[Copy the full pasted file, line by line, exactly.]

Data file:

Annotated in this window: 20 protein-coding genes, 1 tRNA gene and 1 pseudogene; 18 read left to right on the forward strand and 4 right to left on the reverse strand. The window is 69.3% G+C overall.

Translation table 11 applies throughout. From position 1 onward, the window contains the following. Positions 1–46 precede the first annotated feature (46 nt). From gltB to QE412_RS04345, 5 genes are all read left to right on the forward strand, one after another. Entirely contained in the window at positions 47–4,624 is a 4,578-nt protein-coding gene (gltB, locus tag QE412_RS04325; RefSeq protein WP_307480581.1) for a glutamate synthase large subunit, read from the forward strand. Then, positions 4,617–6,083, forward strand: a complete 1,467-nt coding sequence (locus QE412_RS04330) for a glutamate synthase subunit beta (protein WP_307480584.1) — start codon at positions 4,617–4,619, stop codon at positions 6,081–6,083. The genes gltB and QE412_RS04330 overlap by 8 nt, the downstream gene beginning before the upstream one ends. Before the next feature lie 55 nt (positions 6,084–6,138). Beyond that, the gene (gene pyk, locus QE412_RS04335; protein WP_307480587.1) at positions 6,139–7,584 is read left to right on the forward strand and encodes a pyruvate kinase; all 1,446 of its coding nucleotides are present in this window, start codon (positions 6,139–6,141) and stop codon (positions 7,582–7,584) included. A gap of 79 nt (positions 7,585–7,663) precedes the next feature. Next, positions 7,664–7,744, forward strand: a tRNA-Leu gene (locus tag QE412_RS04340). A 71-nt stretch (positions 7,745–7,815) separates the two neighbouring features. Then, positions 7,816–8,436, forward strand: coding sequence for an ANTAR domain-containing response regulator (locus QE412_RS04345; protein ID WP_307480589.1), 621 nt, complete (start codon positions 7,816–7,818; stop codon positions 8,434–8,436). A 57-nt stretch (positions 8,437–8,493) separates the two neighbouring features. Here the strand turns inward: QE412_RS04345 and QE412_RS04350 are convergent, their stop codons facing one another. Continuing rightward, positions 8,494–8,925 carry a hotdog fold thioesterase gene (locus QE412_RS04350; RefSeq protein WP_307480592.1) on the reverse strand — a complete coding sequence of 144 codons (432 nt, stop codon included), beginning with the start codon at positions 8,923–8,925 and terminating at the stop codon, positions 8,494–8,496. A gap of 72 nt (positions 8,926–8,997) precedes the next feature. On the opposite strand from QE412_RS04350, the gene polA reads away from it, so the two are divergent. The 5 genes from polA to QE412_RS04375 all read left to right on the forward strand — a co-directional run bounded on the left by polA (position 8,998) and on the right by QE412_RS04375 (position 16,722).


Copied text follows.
Annotated in this window: 20 protein-coding genes, 1 tRNA gene and 1 pseudogene; 18 read left to right on the forward strand and 4 right to left on the reverse strand. The window is 69.3% G+C overall.

Translation table 11 applies throughout. From position 1 onward, the window contains the following. Positions 1–46 precede the first annotated feature (46 nt). From gltB to QE412_RS04345, 5 genes are all read left to right on the forward strand, one after another. Entirely contained in the window at positions 47–4,624 is a 4,578-nt protein-coding gene (gltB, locus tag QE412_RS04325; RefSeq protein WP_307480581.1) for a glutamate synthase large subunit, read from the forward strand. Then, positions 4,617–6,083, forward strand: a complete 1,467-nt coding sequence (locus QE412_RS04330) for a glutamate synthase subunit beta (protein WP_307480584.1) — start codon at positions 4,617–4,619, stop codon at positions 6,081–6,083. The genes gltB and QE412_RS04330 overlap by 8 nt, the downstream gene beginning before the upstream one ends. Before the next feature lie 55 nt (positions 6,084–6,138). Beyond that, the gene (gene pyk, locus QE412_RS04335; protein WP_307480587.1) at positions 6,139–7,584 is read left to right on the forward strand and encodes a pyruvate kinase; all 1,446 of its coding nucleotides are present in this window, start codon (positions 6,139–6,141) and stop codon (positions 7,582–7,584) included. A gap of 79 nt (positions 7,585–7,663) precedes the next feature. Next, positions 7,664–7,744, forward strand: a tRNA-Leu gene (locus tag QE412_RS04340). A 71-nt stretch (positions 7,745–7,815) separates the two neighbouring features. Then, positions 7,816–8,436, forward strand: coding sequence for an ANTAR domain-containing response regulator (locus QE412_RS04345; protein ID WP_307480589.1), 621 nt, complete (start codon positions 7,816–7,818; stop codon positions 8,434–8,436). A 57-nt stretch (positions 8,437–8,493) separates the two neighbouring features. Here the strand turns inward: QE412_RS04345 and QE412_RS04350 are convergent, their stop codons facing one another. Continuing rightward, positions 8,494–8,925 carry a hotdog fold thioesterase gene (locus QE412_RS04350; RefSeq protein WP_307480592.1) on the reverse strand — a complete coding sequence of 144 codons (432 nt, stop codon included), beginning with the start codon at positions 8,923–8,925 and terminating at the stop codon, positions 8,494–8,496. A gap of 72 nt (positions 8,926–8,997) precedes the next feature. On the opposite strand from QE412_RS04350, the gene polA reads away from it, so the two are divergent. The 5 genes from polA to QE412_RS04375 all read left to right on the forward strand — a co-directional run bounded on the left by polA (position 8,998) and on the right by QE412_RS04375 (position 16,722).